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Saturday, April 9, 2016

Can the UK Survive Without a Steel Industry?

REMEMBER WHERE IT STARTED 
  "THE WEALTH OF NATIONS"

“If policies to secure the industrial future of Europe’s basic materials industry aren’t quickly introduced, many thousand more EU-jobs are under severe threat,” said Wolfgang Eder, chief executive officer of Voestalpine AG, a producer of the metal in Austria, and chairman of the World Steel Association. “At the same time we are in danger of throwing away our last ace –- the technological leadership we still have in some of these areas –- because of the continuous lack of money for innovation and technical upgrading.”

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Can One of the Top Economies Live Without Making Steel?


 

  • Tata's Plant Sale Reflects U.K.’s Fading Steel Industry
  • U.K. may lose final furnaces after centuries of steelmaking
  • `Steel is a fundamental part of any industrial nation'
  • The U.K. once made nearly half the world’s steel. Soon it may produce almost none.

Tata Steel Ltd. plans to sell its U.K. business which include the country’s last blast furnace sites in Scunthorpe and Port Talbot. Used to turn iron ore into steel, these giant plants are the focus of the entire industry. They are also the assets that may prove the most difficult to unload, according to at least one potential buyer.

Should Tata’s plants follow Redcar, shut last year, the U.K. would become the first member of the Group of Seven leading economies to operate no blast furnaces. It’s a far cry from its Victorian metal-bashing heyday when Britain produced about 40 percent of global supply. But beyond the immediate impact on employment, does it matter? Does a major industrial economy need to produce steel, a material vital to industries from construction to car making?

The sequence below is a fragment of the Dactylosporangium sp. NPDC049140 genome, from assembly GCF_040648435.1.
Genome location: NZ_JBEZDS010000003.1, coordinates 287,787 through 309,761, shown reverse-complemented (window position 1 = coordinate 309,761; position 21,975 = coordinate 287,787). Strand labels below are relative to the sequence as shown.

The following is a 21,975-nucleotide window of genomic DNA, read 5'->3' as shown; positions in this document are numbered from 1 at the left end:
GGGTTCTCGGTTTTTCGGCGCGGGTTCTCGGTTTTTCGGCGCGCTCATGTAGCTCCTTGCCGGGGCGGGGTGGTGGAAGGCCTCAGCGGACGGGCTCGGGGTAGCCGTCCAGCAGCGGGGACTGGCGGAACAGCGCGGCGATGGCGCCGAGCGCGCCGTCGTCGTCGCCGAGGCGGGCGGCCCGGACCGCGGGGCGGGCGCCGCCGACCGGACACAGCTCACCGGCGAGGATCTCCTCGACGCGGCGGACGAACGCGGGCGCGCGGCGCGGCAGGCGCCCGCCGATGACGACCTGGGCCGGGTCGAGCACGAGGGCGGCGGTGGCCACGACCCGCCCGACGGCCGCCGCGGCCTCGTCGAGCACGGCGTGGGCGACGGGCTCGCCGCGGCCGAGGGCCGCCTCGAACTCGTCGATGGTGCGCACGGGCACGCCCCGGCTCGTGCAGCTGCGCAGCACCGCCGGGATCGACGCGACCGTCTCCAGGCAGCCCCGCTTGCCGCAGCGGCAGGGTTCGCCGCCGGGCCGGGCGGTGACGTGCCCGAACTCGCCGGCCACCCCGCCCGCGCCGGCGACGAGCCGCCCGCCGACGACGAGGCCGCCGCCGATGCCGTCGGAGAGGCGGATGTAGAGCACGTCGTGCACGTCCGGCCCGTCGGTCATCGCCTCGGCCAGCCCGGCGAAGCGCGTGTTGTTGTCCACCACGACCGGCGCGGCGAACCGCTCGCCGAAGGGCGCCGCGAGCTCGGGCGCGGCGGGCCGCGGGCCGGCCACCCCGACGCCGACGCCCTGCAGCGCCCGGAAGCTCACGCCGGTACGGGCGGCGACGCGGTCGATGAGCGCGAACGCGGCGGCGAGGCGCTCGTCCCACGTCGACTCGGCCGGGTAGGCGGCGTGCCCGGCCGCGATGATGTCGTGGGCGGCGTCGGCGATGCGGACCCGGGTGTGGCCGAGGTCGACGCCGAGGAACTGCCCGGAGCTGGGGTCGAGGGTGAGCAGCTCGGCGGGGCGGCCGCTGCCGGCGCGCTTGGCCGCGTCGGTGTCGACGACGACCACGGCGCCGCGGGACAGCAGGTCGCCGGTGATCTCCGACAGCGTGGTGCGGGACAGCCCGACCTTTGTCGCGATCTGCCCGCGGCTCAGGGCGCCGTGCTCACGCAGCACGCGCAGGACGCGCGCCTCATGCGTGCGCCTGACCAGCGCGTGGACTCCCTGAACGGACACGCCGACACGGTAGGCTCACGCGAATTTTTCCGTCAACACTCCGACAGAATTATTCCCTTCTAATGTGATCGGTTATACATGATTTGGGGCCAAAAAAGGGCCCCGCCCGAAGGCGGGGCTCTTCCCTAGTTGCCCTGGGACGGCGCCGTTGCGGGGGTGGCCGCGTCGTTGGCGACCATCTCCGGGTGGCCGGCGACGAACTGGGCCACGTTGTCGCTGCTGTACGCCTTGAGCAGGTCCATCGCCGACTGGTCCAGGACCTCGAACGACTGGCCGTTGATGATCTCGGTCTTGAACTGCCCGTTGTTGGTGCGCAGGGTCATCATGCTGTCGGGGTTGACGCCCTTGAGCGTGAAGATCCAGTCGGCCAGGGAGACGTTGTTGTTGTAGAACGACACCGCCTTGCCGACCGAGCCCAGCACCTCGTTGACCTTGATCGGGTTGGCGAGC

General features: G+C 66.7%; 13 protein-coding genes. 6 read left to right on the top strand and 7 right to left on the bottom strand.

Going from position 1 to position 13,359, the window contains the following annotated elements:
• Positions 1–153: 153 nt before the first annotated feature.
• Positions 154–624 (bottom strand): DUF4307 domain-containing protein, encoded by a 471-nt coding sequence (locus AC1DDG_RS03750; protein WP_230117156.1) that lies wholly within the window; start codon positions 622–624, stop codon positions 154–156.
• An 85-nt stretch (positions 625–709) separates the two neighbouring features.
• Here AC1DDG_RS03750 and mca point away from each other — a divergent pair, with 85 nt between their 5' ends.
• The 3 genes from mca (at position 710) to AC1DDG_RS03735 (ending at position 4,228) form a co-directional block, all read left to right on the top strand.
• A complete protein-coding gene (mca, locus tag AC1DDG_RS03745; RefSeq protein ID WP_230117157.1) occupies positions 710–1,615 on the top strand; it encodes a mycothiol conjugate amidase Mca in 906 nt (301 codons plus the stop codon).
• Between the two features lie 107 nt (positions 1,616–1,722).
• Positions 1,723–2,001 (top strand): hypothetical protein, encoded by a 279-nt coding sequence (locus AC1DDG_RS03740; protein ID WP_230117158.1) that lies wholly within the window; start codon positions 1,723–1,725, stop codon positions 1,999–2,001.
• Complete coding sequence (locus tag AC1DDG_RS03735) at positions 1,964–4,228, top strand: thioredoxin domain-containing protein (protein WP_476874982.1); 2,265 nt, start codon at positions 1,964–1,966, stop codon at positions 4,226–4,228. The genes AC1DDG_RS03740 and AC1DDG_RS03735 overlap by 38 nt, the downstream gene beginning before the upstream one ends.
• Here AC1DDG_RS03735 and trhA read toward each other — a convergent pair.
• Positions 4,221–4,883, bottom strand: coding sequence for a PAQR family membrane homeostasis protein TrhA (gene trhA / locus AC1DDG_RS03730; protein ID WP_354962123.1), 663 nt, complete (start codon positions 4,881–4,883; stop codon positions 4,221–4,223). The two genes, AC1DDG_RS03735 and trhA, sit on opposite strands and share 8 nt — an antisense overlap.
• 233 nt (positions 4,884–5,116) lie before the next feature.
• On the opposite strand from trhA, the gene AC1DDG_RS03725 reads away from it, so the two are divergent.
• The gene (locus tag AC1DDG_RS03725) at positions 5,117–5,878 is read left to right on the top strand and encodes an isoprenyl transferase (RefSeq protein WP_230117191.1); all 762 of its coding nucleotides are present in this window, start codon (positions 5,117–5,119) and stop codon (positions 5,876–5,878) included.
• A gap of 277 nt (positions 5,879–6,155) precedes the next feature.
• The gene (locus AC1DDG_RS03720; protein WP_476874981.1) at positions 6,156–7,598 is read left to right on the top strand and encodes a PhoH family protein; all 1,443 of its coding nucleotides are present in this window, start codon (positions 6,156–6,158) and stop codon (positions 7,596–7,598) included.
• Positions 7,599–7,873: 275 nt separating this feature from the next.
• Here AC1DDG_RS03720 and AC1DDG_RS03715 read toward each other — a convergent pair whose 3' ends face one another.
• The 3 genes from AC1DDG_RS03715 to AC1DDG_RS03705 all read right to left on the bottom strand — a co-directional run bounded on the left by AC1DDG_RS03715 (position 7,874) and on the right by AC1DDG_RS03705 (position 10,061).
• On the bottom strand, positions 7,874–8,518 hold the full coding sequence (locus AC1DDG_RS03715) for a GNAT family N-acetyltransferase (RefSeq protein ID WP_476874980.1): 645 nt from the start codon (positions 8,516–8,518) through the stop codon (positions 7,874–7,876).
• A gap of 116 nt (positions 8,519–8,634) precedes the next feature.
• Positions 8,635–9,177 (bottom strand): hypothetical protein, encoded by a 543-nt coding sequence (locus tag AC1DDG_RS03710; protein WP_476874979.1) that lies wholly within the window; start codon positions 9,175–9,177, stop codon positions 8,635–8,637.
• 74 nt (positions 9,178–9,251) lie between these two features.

“They’re probably done for,” said Keith Burnett, vice-chancellor at the University of Sheffield, a place that won the moniker Steel City before the industry’s decline. “But if we accept that, it’s a really big step and the long-term consequences are to lose the capabilities to make our own railways, make our own weapon systems, make our own nuclear reactors.”

World Laggard

The U.K. was already the industrial world’s laggard when it comes to steel, producing just 12.1 million tons in 2014, less than a third of what Germany makes each year and just over a tenth of Japan’s 110.7 million-ton output. China is the world’s biggest producer making about half the world’s 1.67 billion tons of steel.

British steel making has been in relative decline for more than a century, eclipsed by the by the U.S. by the start of World War I and later overtaken by Germany. In the 1970s and 1980s, inefficient and outdated plants led to production falling 64 percent to less than 10 million metric tons, and the country’s output slipped below France, Italy and Belgium.



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